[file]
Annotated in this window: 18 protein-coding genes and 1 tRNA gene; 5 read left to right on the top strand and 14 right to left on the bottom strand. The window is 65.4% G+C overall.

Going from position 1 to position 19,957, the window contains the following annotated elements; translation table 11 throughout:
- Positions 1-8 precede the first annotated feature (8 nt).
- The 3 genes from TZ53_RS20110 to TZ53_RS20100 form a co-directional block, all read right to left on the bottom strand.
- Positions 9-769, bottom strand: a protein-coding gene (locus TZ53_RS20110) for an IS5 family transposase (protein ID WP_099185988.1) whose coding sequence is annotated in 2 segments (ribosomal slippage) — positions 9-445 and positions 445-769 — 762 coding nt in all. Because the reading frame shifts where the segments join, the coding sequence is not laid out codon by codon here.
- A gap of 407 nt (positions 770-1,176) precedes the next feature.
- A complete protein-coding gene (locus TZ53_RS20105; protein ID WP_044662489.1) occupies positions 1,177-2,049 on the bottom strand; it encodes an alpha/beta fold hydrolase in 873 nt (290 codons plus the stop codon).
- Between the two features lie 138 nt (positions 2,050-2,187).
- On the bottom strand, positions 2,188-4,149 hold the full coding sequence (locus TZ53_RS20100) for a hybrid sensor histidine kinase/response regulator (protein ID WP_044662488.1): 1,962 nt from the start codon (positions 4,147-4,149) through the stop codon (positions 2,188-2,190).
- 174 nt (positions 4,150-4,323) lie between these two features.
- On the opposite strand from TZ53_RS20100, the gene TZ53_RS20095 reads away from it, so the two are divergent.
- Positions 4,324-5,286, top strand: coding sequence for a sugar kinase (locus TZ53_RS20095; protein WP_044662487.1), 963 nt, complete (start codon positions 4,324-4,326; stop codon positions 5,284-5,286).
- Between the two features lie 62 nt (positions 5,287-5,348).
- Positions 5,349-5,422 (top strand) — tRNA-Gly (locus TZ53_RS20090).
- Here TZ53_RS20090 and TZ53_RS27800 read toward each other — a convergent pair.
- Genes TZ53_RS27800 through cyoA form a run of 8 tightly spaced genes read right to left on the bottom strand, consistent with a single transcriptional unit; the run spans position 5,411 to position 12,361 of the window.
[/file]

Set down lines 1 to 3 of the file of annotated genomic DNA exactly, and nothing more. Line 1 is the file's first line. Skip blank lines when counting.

Annotated in this window: 18 protein-coding genes and 1 tRNA gene; 5 read left to right on the top strand and 14 right to left on the bottom strand. The window is 65.4% G+C overall.

Going from position 1 to position 19,957, the window contains the following annotated elements; translation table 11 throughout:
- Positions 1-8 precede the first annotated feature (8 nt).